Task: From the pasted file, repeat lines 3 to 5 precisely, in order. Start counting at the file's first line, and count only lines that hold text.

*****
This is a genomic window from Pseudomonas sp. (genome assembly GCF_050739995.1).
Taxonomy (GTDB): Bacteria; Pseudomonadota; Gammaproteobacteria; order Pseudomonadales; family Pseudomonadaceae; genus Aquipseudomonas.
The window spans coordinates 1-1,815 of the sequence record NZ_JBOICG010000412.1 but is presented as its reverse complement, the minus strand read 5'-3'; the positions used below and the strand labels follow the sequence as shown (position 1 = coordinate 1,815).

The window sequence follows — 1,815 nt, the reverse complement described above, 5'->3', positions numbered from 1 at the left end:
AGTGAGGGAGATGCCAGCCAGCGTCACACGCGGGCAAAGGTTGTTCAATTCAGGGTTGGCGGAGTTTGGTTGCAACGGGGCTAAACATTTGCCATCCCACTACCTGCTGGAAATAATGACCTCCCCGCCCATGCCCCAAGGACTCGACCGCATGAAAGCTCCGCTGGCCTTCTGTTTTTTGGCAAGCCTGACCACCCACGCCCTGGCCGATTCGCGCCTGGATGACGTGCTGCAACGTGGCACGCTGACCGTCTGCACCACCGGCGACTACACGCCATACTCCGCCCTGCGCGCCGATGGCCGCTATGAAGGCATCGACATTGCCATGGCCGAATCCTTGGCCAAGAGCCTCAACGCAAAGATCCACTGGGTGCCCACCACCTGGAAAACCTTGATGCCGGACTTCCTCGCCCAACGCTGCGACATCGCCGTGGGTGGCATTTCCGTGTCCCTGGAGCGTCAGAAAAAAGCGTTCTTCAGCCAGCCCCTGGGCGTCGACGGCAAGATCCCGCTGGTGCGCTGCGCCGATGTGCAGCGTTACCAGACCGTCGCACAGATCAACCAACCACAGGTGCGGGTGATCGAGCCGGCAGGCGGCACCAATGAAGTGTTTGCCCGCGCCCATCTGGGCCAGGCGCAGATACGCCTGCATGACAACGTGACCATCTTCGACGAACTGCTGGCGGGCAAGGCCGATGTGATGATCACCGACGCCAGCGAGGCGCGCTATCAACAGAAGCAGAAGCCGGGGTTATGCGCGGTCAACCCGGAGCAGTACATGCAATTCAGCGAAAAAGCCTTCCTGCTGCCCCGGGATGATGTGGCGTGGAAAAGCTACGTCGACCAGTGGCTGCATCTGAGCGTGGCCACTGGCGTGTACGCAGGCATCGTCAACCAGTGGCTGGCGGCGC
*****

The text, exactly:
The window spans coordinates 1-1,815 of the sequence record NZ_JBOICG010000412.1 but is presented as its reverse complement, the minus strand read 5'-3'; the positions used below and the strand labels follow the sequence as shown (position 1 = coordinate 1,815).

The window sequence follows — 1,815 nt, the reverse complement described above, 5'->3', positions numbered from 1 at the left end:
AGTGAGGGAGATGCCAGCCAGCGTCACACGCGGGCAAAGGTTGTTCAATTCAGGGTTGGCGGAGTTTGGTTGCAACGGGGCTAAACATTTGCCATCCCACTACCTGCTGGAAATAATGACCTCCCCGCCCATGCCCCAAGGACTCGACCGCATGAAAGCTCCGCTGGCCTTCTGTTTTTTGGCAAGCCTGACCACCCACGCCCTGGCCGATTCGCGCCTGGATGACGTGCTGCAACGTGGCACGCTGACCGTCTGCACCACCGGCGACTACACGCCATACTCCGCCCTGCGCGCCGATGGCCGCTATGAAGGCATCGACATTGCCATGGCCGAATCCTTGGCCAAGAGCCTCAACGCAAAGATCCACTGGGTGCCCACCACCTGGAAAACCTTGATGCCGGACTTCCTCGCCCAACGCTGCGACATCGCCGTGGGTGGCATTTCCGTGTCCCTGGAGCGTCAGAAAAAAGCGTTCTTCAGCCAGCCCCTGGGCGTCGACGGCAAGATCCCGCTGGTGCGCTGCGCCGATGTGCAGCGTTACCAGACCGTCGCACAGATCAACCAACCACAGGTGCGGGTGATCGAGCCGGCAGGCGGCACCAATGAAGTGTTTGCCCGCGCCCATCTGGGCCAGGCGCAGATACGCCTGCATGACAACGTGACCATCTTCGACGAACTGCTGGCGGGCAAGGCCGATGTGATGATCACCGACGCCAGCGAGGCGCGCTATCAACAGAAGCAGAAGCCGGGGTTATGCGCGGTCAACCCGGAGCAGTACATGCAATTCAGCGAAAAAGCCTTCCTGCTGCCCCGGGATGATGTGGCGTGGAAAAGCTACGTCGACCAGTGGCTGCATCTGAGCGTGGCCACTGGCGTGTACGCAGGCATCGTCAACCAGTGGCTGGCGGCGC